The panoramic view from Mount Pisgah reveals the Promised Land, as it did with Moses: from the Dead Sea through Herodium, Bethlehem and Jerusalem (46 kilometers away as the crow flies) to the pointed top of the Alexandreion and Jericho. At night you can see the lights of the cities glimmering.
The site, with the new basilica and the ruins of the vast Byzantine monastery, is entrusted to the care of the Custody of the Holy Land.

After the entrance of the site, a six-meter wide commemorative plaque recalls the visit of John Paul II to the Holy Land in 2000. On the front, in Latin, we read: “One God and Father of all, above all” (Ephesians 4: 6). On the north side, to the right, are depicted the Old Testament prophets, who ‘saw’ a glimpse of the future (1 Peter 1: 10-12).
On the back, “God is love,” is written in Arabic, which is “the invitation of Heaven and the message of the prophets.” Finally on the south side, to the left, we read again (this time in Greek): “God is love” (1 John 4: 8). The emblem of the Custody of the Holy Land can be seen above.

In the small museum some minor artifacts, especially ceramics, are exhibited, in addition to little models and illustrative tables, and two milestones of the Roman road that went from Heshbon to Livias (now Tell ar-Rame, near the place of the Baptism on the Jordan) bypassing Mount Nebo to the north.
The central column, in a group of three, is made of precious black and white marble from an imperial quarry, which was probably a gift from the emperor (Constantine?) to the local Christian community.
In the Byzantine basilica, mosaics were found in three layers, sometimes even four, covering a total surface of 700 square meters. They were secured and separated and almost all of them are now exhibited inside the new basilica.

The new basilica
Beginning in 1963, the basilica began to be restructured, initially as a simple protection for the remains of the memorial dedicated to Moses, and later (from 2008) so that it could serve simultaneously as a sanctuary, museum and shelter for antiquities.
The works, completed in 2016, were slowed down first by the sudden death of the archaeologist and construction site manager Michele Piccirillo and later by the development of new preservation techniques, or rather by the rediscovery of the ancient mosaic technique. In fact, it was proved that the methods of fixing the tesserae with cement used in the 60s and 70s will, in the long run, damage the work, while the lime mortar method takes more time, but lasts longer.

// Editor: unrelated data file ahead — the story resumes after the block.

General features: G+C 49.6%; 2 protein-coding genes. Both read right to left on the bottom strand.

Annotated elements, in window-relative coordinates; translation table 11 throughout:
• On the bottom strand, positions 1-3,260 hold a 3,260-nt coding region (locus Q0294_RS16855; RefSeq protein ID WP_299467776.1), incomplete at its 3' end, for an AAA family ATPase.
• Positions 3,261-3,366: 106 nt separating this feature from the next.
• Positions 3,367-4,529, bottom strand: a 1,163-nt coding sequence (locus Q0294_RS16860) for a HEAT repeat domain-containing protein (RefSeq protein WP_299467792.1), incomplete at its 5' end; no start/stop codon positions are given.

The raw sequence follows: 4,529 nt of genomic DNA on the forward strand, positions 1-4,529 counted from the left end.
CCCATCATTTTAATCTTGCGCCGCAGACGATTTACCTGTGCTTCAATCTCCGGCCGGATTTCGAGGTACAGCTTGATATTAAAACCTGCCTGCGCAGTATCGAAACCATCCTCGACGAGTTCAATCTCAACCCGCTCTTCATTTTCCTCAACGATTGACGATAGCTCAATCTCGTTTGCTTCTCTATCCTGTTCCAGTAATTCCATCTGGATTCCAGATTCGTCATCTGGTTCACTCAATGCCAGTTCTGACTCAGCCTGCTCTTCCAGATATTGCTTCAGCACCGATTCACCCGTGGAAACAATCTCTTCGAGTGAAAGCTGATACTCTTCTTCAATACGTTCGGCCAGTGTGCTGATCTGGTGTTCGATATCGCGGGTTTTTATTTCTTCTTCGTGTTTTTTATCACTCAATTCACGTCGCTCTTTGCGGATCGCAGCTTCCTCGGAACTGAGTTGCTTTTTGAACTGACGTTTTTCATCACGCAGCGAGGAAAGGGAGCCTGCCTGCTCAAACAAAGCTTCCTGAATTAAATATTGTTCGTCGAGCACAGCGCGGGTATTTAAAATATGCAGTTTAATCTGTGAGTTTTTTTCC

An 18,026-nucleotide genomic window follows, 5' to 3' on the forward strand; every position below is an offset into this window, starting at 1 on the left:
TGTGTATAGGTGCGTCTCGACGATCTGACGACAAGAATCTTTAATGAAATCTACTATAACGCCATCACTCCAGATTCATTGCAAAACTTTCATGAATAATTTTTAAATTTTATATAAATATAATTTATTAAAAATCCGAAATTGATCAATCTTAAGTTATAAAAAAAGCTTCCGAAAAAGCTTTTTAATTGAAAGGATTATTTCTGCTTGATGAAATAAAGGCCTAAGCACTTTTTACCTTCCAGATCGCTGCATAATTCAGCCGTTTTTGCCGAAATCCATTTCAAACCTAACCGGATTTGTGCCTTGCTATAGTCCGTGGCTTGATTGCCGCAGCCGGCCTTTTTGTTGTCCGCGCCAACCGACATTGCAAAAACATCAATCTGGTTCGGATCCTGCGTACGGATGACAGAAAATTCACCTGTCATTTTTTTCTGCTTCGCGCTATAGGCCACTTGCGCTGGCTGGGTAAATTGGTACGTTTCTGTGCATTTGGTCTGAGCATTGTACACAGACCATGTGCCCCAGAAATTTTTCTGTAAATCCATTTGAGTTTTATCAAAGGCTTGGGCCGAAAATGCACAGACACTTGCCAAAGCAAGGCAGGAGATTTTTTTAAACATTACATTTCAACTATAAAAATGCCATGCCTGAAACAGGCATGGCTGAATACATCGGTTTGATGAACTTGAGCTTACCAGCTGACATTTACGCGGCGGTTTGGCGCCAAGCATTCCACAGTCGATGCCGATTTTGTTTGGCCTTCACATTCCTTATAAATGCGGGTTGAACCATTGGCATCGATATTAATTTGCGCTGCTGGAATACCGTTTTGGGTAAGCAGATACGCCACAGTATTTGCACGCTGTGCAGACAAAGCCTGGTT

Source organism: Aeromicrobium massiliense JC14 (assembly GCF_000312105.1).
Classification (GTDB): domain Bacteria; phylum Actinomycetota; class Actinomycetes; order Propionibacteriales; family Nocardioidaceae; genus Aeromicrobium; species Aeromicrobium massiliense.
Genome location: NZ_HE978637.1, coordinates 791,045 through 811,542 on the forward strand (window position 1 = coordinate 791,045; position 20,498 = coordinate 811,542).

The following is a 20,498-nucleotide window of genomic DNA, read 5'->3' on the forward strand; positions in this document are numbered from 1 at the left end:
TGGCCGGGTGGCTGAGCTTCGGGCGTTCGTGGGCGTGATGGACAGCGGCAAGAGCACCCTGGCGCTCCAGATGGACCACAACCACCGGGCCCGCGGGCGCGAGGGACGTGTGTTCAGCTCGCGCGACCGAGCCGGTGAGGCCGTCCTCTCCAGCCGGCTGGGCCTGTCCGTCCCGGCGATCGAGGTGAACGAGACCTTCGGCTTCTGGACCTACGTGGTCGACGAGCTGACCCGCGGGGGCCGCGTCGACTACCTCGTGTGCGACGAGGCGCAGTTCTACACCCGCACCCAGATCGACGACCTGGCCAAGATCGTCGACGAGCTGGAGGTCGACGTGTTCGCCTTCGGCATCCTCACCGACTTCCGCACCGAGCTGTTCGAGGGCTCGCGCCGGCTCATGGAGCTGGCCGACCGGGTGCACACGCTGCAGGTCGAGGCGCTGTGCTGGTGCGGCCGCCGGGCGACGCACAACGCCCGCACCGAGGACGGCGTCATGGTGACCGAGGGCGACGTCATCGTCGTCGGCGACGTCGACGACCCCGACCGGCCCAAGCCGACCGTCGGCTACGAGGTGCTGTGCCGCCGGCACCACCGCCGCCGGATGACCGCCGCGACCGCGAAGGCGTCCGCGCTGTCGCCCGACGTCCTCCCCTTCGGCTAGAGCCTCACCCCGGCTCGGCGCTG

The new church is wider than its Byzantine predecessor, as it also incorporates additional rooms and side chapels. However, the unusual presbytery with three apses, in the shape of a clover, corresponds to the original. In the lower stone layer (the original one), we note that the architectural elements were made with reused materials from a previous building; for example: a column base that now appears overturned. Unfortunately, we know almost nothing about this original structure, especially since finds from that era are very rare. It could be a pagan construction, or also a Jewish or Samaritan memorial in honor of Moses. In fact, the remains of a Samaritan inscription were found, but it is almost incomprehensible: these are now preserved in Jerusalem at the museum of the Studium Biblicum Franciscanum.
The windows of the apse, which date back to the first “makeshift” version of the church, show Moses and Aaron on the left with the water that flows from the rock (Exodus 17: 1-6); in the center, Moses interceding for the people, supported by Aaron and Cur (Exodus 17: 8-13); on the right the death of Moses here, on Mount Nebo.
During the works, the important discovery of a tomb that was never used (because it is too shallow and shows no trace of burial) took place by chance in the central nave. For this tomb, the alabaster from an older (Herodian?) monument was reused. Experts are almost certain to have laid their hands on the “Moses’ sepulcher” described by the pilgrim Egeria:
“In this church, where the ambo stands, I noticed a slightly elevated area, more or less the size of a tomb. I asked those holy men what it was about, and they replied: ‘Here holy Moses was deposed by the angels. Since, as it is written [Deuteronomy 34: 6], no man knows where his tomb is, then it was certainly the angels.’”

For the reorganization of the mosaics, the following criterion was followed: of the various mosaic layers, the best preserved or most richly decorated part was relocated to its original location. The rest of the mosaics were hung on the walls as close as possible, therefore almost all the works, belonging to the different phases of the building's history, found a place in the new basilica.Modern sculpture

Modern sculpture

The modern sculpture seen on the square in front of the church was built in 1983-84 by the Florentine Gian Paolo Fantoni: the copper serpent raised by Moses in the desert is clinging to a cross-shaped shaft. The artist connects the Old Testament history with Christology, as did the evangelist John. In reality, it is not clear where the copper snake was raised during the Exodus, nor is the proximity to Mount Or helping to solve the riddle.